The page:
La Sagrada Familia [official site | wiki], or Catalan for “The Holy Family”, is a yet-to-be-finished Roman Catholic basilica in Barcelona, Spain.
The church’s design is rich with Christian symbolism, with façades featuring intricate details describing the birth, life, death, and resurrection of Jesus Christ. Perhaps the most awe inspiring is the eighteen towers representing the 12 Apostles, 4 Evangelists, the Virgin Mary, and a central tower – the tallest of them all – representing Christ.
The construction of the Sagrada Familia basilica started in 1882, directed by Catalan architect Antoni Gaudí, who devoted his life to it. When people said that the construction had taken a very long time, Gaudí replied that he was building the church for God, and that his client wasn’t in a hurry. He then became known as “God’s Architect.”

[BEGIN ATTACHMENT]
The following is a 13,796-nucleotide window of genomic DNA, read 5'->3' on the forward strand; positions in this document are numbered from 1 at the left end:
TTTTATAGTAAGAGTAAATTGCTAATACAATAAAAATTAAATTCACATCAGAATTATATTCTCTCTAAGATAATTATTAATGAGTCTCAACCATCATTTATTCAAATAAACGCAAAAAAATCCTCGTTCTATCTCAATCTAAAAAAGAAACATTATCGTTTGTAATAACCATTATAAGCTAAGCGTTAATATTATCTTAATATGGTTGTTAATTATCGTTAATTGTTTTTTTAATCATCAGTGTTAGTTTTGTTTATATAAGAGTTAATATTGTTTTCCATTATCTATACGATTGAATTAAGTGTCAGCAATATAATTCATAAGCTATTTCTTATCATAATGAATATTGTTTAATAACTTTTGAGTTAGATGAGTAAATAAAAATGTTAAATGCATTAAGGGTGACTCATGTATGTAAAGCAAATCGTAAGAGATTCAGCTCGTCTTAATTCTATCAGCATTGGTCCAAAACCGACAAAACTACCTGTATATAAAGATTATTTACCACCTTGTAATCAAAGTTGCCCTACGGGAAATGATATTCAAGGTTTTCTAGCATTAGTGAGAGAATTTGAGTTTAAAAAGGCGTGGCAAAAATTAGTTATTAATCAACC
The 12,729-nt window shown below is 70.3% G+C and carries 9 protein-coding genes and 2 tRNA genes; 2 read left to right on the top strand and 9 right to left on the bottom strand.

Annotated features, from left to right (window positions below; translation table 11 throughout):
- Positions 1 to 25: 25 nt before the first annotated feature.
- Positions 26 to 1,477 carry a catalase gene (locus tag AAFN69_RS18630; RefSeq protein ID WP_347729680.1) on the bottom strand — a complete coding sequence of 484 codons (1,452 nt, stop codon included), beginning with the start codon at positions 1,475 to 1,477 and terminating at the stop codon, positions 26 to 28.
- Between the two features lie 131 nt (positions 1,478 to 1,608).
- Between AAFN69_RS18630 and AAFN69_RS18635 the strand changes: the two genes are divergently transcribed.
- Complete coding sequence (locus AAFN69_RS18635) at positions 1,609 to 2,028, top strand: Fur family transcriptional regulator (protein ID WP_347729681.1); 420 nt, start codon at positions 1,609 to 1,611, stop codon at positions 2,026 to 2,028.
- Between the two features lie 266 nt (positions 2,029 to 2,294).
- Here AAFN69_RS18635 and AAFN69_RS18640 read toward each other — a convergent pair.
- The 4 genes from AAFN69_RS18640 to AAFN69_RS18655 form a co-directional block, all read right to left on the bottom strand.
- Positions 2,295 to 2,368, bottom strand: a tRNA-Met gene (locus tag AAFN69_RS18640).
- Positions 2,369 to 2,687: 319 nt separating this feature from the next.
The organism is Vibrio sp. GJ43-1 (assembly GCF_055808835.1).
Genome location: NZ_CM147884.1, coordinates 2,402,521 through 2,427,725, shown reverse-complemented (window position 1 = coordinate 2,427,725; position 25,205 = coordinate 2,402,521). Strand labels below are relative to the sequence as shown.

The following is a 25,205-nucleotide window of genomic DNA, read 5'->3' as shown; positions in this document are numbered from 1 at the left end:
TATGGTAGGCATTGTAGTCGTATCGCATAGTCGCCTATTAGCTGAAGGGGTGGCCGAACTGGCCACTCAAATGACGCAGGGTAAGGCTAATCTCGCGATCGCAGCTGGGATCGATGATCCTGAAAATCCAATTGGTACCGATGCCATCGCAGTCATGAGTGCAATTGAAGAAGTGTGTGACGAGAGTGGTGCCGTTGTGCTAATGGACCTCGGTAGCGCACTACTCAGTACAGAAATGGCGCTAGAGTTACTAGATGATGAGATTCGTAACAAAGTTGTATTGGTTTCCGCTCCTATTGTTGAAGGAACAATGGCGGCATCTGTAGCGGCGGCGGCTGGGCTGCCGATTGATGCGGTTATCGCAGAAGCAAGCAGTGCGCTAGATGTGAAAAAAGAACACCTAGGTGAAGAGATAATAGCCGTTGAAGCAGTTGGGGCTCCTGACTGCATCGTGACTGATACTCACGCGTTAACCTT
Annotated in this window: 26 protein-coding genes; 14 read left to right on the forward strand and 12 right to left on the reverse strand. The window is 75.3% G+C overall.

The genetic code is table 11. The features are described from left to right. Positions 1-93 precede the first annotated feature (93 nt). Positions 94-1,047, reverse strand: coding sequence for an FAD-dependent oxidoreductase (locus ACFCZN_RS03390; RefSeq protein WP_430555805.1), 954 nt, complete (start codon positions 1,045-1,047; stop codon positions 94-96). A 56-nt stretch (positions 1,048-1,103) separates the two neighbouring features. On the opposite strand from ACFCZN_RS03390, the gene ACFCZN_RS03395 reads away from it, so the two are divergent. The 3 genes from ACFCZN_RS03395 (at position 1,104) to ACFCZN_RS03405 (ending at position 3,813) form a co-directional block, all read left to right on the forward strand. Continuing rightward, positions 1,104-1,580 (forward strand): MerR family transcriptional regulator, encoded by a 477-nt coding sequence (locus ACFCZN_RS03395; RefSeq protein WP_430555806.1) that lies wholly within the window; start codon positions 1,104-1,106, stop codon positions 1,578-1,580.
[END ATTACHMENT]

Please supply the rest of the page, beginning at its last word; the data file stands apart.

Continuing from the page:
In 1926, Gaudí got run over by a street car. Because of his raggedy attire and empty pockets, no one wanted to take him to the hospital. Eventually, he was taken to a pauper’s hospital where no one recognized him until his friends found him and tried to move him to another hospital. Gaudí refused, saying that he belonged with the poor, and died a few days later.
Because Gaudí refused to work with blue prints, preferring to use his imagination and memory instead, construction of La Sagrada Familia was halted after his death. Part of the church was even burnt during the Spanish Civil War. Construction of La Sagrada Familia was restarted afterwards and continues until today.